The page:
Laser Treatment Might Help Prevent Common Forms of Skin Cancer
A cosmetic laser treatment that promises to erase wrinkles, scars, age spots and sun damage may also prevent the return of some skin cancers, a new, small study suggests.
Researchers found that in patients who had basal or squamous cell skin cancers, nonablative fractional laser treatment lowered the chances of the cancer recurrence by about half.
"We actually don't know why this procedure has this result," said senior researcher Dr. Mathew Avram, director of the Dermatology Laser and Cosmetic Center at Massachusetts General Hospital in Boston.
"We have to go to the lab and try to figure out why this is the case. There are theories about whether or not the treatment causes your immune function and skin to change, but we have no evidence of that," he said.
"Fractional lasers treat a fraction of the skin and leave the majority of the skin untreated," Avram said. "But even though we're only treating a part of the skin, the entire skin benefits from it."
Basal and squamous cell skin cancers are the most common type of skin cancer and are usually curable when caught early.
For the study, Avram's team reviewed the records of patients who had basal or squamous cell cancer. These patients typically have a 35% risk of developing new cancer within three years and a 50% risk of recurrence within five years.
Forty-three patients later had laser treatment, while 52 didn't.
Among patients treated with lasers, 21% developed new facial basal or squamous cell cancers over a follow-up of more than six years. Among untreated patients, 40% experienced new cancers, the researchers found.
After adjusting for age, gender and skin type, untreated patients were nearly three times more likely to develop new cancers than laser-treated patients.
Among treated patients who did developed skin cancer again, the recurrence took longer than among untreated patients, the researchers noted.
Despite these findings, Avram doesn't advise getting this laser treatment in hopes of preventing skin cancer or the recurrence of skin cancer.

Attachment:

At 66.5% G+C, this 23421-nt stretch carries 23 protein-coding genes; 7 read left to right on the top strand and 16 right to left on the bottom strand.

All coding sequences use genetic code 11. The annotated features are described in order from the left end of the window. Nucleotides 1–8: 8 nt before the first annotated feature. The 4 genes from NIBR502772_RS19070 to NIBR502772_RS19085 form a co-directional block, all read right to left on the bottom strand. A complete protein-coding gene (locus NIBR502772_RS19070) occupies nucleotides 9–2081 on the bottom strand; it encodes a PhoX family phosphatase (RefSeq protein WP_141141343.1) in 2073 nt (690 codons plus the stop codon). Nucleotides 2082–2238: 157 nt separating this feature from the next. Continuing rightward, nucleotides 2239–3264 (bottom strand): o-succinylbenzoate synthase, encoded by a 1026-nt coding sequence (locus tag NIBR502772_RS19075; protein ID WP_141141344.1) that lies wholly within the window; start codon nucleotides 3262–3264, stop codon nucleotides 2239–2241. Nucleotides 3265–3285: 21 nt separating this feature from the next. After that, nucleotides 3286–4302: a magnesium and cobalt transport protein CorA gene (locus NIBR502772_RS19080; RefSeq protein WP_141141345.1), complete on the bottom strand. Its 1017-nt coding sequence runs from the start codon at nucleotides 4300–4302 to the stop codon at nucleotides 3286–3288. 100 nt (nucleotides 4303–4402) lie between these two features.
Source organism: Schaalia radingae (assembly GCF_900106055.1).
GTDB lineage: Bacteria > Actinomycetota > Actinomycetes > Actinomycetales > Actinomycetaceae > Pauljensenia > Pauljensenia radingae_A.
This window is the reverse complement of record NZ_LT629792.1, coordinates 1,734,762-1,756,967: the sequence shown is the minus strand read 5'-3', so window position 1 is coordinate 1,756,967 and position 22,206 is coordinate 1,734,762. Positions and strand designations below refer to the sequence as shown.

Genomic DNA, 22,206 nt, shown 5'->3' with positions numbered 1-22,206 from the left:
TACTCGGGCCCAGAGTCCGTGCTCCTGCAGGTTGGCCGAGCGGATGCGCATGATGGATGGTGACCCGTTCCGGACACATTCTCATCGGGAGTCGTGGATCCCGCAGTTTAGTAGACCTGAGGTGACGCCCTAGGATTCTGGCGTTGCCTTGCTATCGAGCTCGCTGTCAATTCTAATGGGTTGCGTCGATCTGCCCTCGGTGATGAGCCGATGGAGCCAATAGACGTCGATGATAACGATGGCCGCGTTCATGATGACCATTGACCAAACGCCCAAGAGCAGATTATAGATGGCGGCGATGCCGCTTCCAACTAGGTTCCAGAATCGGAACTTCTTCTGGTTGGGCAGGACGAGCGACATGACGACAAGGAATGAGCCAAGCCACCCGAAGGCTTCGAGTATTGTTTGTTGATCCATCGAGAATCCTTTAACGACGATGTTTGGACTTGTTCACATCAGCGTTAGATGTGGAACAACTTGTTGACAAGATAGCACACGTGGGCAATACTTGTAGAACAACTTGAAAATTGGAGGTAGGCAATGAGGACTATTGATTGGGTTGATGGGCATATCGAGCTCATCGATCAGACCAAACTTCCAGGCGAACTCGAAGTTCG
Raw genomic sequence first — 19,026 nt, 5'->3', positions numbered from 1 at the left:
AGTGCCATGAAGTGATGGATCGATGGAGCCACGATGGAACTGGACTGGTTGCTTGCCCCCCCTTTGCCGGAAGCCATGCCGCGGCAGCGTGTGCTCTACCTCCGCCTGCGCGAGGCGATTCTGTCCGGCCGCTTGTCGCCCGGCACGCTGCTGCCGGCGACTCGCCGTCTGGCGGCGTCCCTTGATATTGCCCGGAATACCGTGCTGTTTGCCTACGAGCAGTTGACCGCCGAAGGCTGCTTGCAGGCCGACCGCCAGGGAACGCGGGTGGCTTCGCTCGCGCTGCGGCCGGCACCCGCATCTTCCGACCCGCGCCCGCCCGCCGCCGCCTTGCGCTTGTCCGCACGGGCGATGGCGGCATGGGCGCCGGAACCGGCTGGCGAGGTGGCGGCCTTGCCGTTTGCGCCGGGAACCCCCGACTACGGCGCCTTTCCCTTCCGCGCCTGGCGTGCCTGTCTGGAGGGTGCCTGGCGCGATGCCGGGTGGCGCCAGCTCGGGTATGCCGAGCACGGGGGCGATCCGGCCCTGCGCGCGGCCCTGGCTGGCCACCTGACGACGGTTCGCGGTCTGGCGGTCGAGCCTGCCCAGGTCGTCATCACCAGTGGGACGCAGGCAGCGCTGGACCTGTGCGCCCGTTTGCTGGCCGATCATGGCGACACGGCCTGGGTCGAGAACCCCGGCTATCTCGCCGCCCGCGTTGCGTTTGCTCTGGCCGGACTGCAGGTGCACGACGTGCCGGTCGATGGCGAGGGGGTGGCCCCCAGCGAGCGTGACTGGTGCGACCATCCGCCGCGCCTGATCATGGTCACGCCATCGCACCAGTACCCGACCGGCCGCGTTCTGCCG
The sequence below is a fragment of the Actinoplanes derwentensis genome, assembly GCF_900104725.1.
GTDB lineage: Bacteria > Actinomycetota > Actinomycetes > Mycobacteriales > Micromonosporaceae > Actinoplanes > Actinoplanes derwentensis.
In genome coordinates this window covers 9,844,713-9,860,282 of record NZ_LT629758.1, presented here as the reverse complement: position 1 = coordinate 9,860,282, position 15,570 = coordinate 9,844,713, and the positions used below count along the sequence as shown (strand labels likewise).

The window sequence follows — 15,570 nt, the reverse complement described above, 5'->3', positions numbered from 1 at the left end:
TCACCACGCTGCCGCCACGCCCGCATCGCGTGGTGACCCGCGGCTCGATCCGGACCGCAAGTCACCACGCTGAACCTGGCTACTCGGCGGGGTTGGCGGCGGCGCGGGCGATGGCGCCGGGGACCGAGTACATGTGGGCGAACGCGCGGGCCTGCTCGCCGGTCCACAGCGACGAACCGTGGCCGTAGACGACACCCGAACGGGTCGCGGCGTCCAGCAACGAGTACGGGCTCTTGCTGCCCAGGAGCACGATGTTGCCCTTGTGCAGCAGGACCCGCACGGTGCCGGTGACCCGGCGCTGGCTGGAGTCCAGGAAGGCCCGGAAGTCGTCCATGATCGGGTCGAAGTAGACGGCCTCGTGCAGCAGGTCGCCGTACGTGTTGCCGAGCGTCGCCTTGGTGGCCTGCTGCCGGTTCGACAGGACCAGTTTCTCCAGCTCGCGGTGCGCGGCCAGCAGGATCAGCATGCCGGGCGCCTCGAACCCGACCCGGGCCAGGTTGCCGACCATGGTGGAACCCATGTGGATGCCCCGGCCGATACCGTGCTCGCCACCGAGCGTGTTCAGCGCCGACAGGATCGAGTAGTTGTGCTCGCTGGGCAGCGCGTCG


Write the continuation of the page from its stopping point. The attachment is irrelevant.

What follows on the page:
"While I don't advocate that all patients should get a fractional laser treatment, in the event that you are considering getting a cosmetic treatment, it's good to know that in addition to the cosmetic benefits, you will actually get the benefits of what appears to be a decreased incidence of the two most common forms of skin cancer," he said.
The most important thing to do is to check your own skin to look for any new growths and to see a board-certified dermatologist, to examine you even more carefully for any precancerous spots or skin cancers, Avram said.
"Also, use sunscreen, avoid the sun, wear hats, all of that protective behavior, those things don't change, and I don't recommend doing anything more than that. I would not recommend the public go out and get this procedure. The procedure is expensive. There's downtime. There's no need to do it," he said.
The report was published recently in the journal Dermatologic Surgery.
Dr. Richard Carvajal directs medical oncology at Northwell Health Cancer Institute in Lake Success, N.Y. "Non-melanoma skin cancers such as basal cell carcinoma and squamous cell carcinoma are by far the most commonly diagnosed cancers, with over 5 million cases diagnosed in the U.S. each year," he said.
Although the risk of dying from these cancers is low, the cost and effects on quality of life for patients are significant and strategies to prevent or reduce the risk of developing skin cancers are needed, Carvajal said.
"The use of a laser therapy called nonablative fractional laser treatment may be one way to achieve this goal," he said. "These results, while certainly intriguing, require confirmation in additional studies."
For more on skin cancer, see the Skin Cancer Foundation.
SOURCES: Mathew Avram, MD, director, Dermatology Laser & Cosmetic Center, Massachusetts General Hospital, Boston; Richard Carvajal, MD, deputy physician-in-chief, director, medical oncology, Northwell Health Cancer Institute, Lake Success, N.Y.; Dermatologic Surgery, Dec. 6, 2022